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Things To Know About Beefsteak Tomato Plant

Beefsteak tomato plant is a type of tomato that is large with thick flesh whose reputation is popular among home gardeners. This type of tomato is juicy, and you can get several large pieces per fruit which is ideal for many dishes. My favorite part about beefsteak tomatoes is that they taste amazing with every bite. Not to mention that they grow easily and quickly, they are definitely the type of tomato that you should grow.

What Are Beefsteak Tomato Plant?

Beefsteak tomatoes are the biggest tomatoes, often weighing at least 1 pound or more per fruit. They have a smooth shape, and their colorations range from orange to pink and vibrant red. Beefsteak tomatoes have meaty flesh and numerous seeds, and many of their types are great for indoor gardening. The appearance and size of beefsteak tomatoes make them ideal for burgers and sandwiches. Depending on the variety, they can be sweet to the taste which is quite unique from other tomatoes out there. The interesting thing about beefsteak tomatoes is that they are available year-round with a peak season in the summer months. This type of tomato grows quickly while caring is relatively easy, and it takes about 85 days to harvest.

Beefsteak Tomato Plant Care

  • Add fertilizer every 3 weeks with 1 pound per square foot for the tomatoes.
  • Just like other tomatoes, beefsteak tomatoes also require warmth to grow well. You can use a black plastic mulch to radiate heat and warm the soil for your tomatoes.
  • Give your beefsteaks full direct sunlight at least 8 hours a day so that they can grow healthily and well.
  • Make sure to keep an eye on diseases and pests because all beefsteak tomato varieties are prone to them.
  • Provide your beefsteak tomatoes with enough fertilizer, light, and water, and make sure that the soil is nutrient-rich and well-drained.
  • Remove weed from the bed and mulch between rows to conserve moisture and minimize weeds.
  • Rotate the tomatoes to a new spot each year because many tomato diseases can remain in the soil. This is to protect them and to give them a fresh start to avoid soil-borne diseases. It also gives you the chance to fortify the soil with garden plants that naturally feed the soil like beans and peas.
  • Tomatoes are warm-weather crops so make sure to protect them from even a light frost. When the temperatures start to go down, you need to cover them with a frost blanket to maintain heat.
  • Water your beefsteak tomato plants with 1 to 2 inches of water per week. Deep watering will encourage deep root systems which is just the thing that they need.

Plants To Avoid Growing Next To Beefsteak Tomato Plant

You should avoid planting your beefsteaks near arugula, broccoli, cabbage, cauliflower, cress, horseradish, kale, kohlrabi, mustard, radish, rutabaga, and turnip. At the same time, make sure to keep your tomatoes away from corn, fennel herb, and potatoes. The plants that you can grow your beefsteaks near are asparagus, carrots, chives, garlic, onions, nettle, and roses. Sometimes tomatoes can help to deter parasites or other harmful conditions to these plants which is great.

Beefsteak Tomato Plant FAQs:

FAQ1: What aretomatoes used for?

Besides burgers and sandwiches, beefsteak tomatoes are ideal for a number of other dishes. You can dice them and cook them as a quick pasta sauce, use them in a stacked salad, or soup. Because of their juiciness and mild taste, beefsteak tomatoes are also great for canning and sauce-making. They are also great for snacks if you are a vegetarian or a vegan who enjoys fresh veggies. Simply slice them and sprinkle some sea salt for taste, and that’s a quick and delicious snack for you.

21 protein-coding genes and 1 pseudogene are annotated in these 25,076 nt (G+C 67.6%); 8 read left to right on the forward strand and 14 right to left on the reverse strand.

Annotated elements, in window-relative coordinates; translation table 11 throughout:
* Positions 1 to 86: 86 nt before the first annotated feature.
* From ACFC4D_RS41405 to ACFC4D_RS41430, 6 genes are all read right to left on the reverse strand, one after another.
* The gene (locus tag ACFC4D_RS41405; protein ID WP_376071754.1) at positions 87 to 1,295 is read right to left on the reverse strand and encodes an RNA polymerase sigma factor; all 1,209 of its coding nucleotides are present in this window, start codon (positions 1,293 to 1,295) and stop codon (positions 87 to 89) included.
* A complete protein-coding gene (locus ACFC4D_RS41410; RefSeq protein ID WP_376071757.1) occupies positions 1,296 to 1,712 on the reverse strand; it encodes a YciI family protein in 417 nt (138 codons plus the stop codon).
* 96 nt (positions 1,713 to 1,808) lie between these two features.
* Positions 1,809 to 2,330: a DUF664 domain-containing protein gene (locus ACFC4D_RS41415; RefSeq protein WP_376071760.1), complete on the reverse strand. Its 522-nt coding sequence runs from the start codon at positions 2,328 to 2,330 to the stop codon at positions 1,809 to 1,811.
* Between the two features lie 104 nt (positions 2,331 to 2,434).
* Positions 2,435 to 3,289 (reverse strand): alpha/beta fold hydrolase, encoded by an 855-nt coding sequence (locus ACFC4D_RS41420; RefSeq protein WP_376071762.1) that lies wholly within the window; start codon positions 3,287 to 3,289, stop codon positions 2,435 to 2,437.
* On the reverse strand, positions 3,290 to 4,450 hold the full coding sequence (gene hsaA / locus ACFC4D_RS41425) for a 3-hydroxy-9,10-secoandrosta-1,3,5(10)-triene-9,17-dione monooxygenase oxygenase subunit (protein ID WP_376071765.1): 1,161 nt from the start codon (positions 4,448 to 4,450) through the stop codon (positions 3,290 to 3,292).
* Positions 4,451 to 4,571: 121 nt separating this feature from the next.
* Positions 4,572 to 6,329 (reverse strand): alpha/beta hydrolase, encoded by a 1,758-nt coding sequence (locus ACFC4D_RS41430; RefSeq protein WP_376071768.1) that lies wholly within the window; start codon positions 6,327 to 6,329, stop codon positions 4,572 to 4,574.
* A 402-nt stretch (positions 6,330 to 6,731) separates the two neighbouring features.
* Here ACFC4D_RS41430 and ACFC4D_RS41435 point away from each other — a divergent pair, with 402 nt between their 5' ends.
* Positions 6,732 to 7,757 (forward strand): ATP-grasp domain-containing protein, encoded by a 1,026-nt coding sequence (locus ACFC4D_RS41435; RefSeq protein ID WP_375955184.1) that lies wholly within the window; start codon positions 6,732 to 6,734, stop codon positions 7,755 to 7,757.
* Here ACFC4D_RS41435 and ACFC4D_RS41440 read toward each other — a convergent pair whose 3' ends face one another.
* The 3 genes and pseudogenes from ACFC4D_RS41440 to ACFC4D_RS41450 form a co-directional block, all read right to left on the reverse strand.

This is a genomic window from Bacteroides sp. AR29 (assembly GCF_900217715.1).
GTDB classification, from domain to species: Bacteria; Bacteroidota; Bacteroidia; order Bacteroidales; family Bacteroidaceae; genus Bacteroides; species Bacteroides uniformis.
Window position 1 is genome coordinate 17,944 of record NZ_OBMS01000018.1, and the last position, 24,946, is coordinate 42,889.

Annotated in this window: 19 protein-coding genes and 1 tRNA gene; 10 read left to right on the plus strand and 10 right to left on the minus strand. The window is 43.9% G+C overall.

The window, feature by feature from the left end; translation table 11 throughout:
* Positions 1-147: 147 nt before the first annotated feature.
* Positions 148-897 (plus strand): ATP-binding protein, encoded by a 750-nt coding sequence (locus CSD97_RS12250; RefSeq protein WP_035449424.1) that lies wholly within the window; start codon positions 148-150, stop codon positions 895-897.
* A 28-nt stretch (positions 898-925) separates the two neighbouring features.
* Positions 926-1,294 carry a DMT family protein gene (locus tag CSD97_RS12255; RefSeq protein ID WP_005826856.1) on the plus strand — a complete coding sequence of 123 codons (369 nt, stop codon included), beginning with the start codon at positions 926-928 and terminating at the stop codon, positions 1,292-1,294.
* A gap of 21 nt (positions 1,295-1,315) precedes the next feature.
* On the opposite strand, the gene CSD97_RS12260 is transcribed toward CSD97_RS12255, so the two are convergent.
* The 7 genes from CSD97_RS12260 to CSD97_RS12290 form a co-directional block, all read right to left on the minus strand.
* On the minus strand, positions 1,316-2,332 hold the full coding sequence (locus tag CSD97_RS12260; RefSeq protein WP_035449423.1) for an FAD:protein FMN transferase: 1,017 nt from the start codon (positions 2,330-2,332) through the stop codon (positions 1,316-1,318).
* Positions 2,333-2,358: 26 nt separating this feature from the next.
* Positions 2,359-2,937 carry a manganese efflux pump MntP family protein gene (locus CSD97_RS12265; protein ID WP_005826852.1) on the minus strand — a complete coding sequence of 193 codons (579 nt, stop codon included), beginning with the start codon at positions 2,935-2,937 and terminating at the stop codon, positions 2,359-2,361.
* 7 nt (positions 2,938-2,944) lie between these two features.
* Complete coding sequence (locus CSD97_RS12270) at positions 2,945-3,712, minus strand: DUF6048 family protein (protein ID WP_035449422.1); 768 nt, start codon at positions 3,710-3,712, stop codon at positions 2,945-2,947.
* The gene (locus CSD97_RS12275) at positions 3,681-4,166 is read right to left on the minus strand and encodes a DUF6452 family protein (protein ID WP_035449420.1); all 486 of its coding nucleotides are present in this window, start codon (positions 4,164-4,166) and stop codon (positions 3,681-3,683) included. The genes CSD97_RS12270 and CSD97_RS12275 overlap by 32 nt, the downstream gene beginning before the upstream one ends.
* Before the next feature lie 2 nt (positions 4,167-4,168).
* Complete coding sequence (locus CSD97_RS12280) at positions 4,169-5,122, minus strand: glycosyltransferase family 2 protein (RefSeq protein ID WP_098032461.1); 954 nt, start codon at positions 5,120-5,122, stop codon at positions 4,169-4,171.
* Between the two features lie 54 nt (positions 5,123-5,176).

FAQ2: What are the benefits of beefsteak tomatoes?

Beefsteak tomatoes are rich in nutrients, and they are very beneficial to our health. Beefsteak tomatoes also provide many good things that our bodies need on top of being delicious. Could be one tomato a day keeps the doctor away, so let’s see their benefits below.

  • Beefsteaks help to minimize bad cholesterol and triglycerides which lessening the chances of heart diseases. Thanks to the fatty acids and flavonoids in them, daily consumption can fight hypertension and promote good heart health.
  • High vitamin A that beefsteak tomatoes provide helps to improve eyesight and minimize the risk of cataract progression.
  • The presence of the antioxidant lycopene that beefsteaks have can help to boost our immunity. They are rich in vitamin C that is beneficial for the immune system to keep us healthy and strong.
  • Tomatoes have low calories, and beefsteaks are one of the best fruits that help with weight loss. They are rich in nutrients while having low-calorie content which makes them an ideal choice for diet. Because there are many ways to cook or prepare them beefsteak tomatoes will never be boring to eat.

FAQ3: What are the common diseases & pests of beefsteak tomatoes?

Some common diseases that beefsteaks are prone to are blossom end rot and fungal diseases like early and late blight. These are the results from humid and soggy or too wet soil due to too much moisture or water. To prevent this, you should water your tomatoes early in the day so that the sun can dry them naturally. As for the pests, there are so many such as aphids, flea beetles, rodents, tomato hornworms, and other insects. I wouldn’t recommend pesticides, and handpick them is one of the first things to do when you notice them on time. Make sure to daily check for beetles, eggs, and larvae so that you can deal with them right away.

FAQ4: What is the best soil for growing beefsteak tomatoes?